Having just chopped ten thousand words out of the manuscript of my latest book I sit here wondering how many other authors have been through similar experiences.
To say that the character I removed from the plot was disruptive is in a way disingenuous, as the lady concerned was beautiful, intelligent and sincere in her affections. Considering that my hero has been through three unpleasant adventures, without the joys of feminine companionship and affection, I felt it about time I balanced the books as it were. The idea started off well in that I chose to re-introduce a character from a previous novel, who Vaughan had shared some of his dangerous moments with. One would think that such a character who understands the life he
A pause for thought
lives would be an ideal companion, but that turned out to be totally wrong.
In chapter seven I found myself struggling to justify their coexistence and finally realised that her remaining in the book was slowing things down and seriously disrupting my plot.
To make sure that I was making the right decision, I went back to the very beginning, and started to read my manuscript through very carefully. In analysing her role I discovered that she not only failed to fulfilling her function, as drama relief for my hero, but equally important failed in furthering the plot itself; both functions that I felt I had achieved well with Amelia de Lima in ‘Shadows in Sunshine’.
What I found was a romance almost separate from the main story, detracting from a drama and acting like sea anchor slowing the whole thing down. Sadly she had to go, and Ian Vaughan continue his lonely existence, possibly. Like all disruptions, their disappearance leaves a void, a vacuum that must be filled, and that is now my task, thankful that I discovered my error before the vacuum became too large to fill.
Mervyn Gamage at Moorland Radio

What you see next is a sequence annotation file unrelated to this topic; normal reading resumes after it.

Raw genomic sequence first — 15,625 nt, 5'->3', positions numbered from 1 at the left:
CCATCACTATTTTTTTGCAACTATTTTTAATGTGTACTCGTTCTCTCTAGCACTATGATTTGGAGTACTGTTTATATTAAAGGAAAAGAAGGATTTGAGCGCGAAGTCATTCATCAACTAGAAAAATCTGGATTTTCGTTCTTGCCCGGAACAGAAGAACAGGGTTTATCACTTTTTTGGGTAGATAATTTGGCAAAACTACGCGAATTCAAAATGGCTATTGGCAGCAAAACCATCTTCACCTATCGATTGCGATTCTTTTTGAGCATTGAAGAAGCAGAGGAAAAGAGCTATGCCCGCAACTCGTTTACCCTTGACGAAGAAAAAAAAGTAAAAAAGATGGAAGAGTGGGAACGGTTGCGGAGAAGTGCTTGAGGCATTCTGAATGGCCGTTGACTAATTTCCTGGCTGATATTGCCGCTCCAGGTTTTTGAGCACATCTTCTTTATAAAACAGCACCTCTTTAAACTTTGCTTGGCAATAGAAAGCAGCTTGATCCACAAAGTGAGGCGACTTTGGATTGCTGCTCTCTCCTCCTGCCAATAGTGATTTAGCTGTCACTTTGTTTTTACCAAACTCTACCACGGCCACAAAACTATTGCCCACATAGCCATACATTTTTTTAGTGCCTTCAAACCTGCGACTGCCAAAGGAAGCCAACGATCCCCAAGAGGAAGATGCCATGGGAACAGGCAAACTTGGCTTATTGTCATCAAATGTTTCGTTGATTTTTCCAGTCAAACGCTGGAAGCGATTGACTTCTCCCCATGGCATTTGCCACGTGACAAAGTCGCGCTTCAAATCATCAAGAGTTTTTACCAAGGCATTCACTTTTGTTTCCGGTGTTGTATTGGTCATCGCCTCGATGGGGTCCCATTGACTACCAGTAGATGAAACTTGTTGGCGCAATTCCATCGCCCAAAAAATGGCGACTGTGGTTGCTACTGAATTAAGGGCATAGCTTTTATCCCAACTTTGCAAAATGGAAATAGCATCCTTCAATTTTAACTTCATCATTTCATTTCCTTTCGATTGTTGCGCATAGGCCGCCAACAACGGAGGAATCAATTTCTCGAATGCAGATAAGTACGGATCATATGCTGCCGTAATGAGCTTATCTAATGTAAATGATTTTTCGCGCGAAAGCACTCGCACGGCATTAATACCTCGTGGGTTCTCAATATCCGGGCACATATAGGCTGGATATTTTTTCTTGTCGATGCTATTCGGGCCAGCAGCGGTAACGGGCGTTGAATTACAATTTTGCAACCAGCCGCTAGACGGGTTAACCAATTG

This morning I enjoyed a special event, that of being interviewed by Moorland Radio’s Mervyn Gamage on the Breakfast Show. To my delight I discovered that Mervyn was a great fan of the Vaughan Thrillers after having read ‘A Cast of Hawks’ during a holiday in Madeira. Hooked, he has followed my books and the Ian Vaughan story from that day to this.
As a regular visitor to Madeira it was fortuitous that his last visit coincided with his reading of ‘Shadows in Sunshine’ that is actually set in Madeira and a scene from which takes place in a similar hotel suite to his. It was in a way nice to learn that the scene was good enough to have him searching on the carpet for blood stains.
It was great being on the show of such a popular local radio station. For readers of this page who live in the Staffordshire area but who have not yet found Moorland Radio, tune in on 103.7 FM to keep in touch with local news and events. The Breakfast Show presented by Tony Mullins and Mervyn Gamage goes out every Saturday between 7am and 10 am. Enjoy, I know I do.
As of the 14th October, Kindle readers will be able to download copies of ‘Shadows in Sunshine’.
This ‘stand alone’ Ian Vaughan thriller has had some great reader reviews so far, so I hope those downloading the Kindle version will find equal enjoyment in reading it.
Ian Vaughan. Family man… once. Now recruited to the SIS and fresh out of training, his first field op looks to be almost a breeze. His assignment sounds highly achievable – a mission to befriend a charismatic Tunisian politician, who, in the wake of the failed ‘Arab Spring’ has conceived a unification plan for the North African oil and gas producing nations. Western governments welcome the plan, but other forces are at work…
A conference to present the plan is to be held on the beautiful island of Madeira, and Vaughan, using the cover of a maritime author, is dispatched to the island, assisted by the Royal Navy. En route Vaughan rescues a boy adrift on a sailboard and comes in contact with his widowed mother who is host to her Brazilian uncle, unaware that his ambitions could destroy the entire European economy.
Greed and death lay in the shadows, as Vaughan finds himself embroiled in conspiracy and danger, challenging both his judgement and his courage.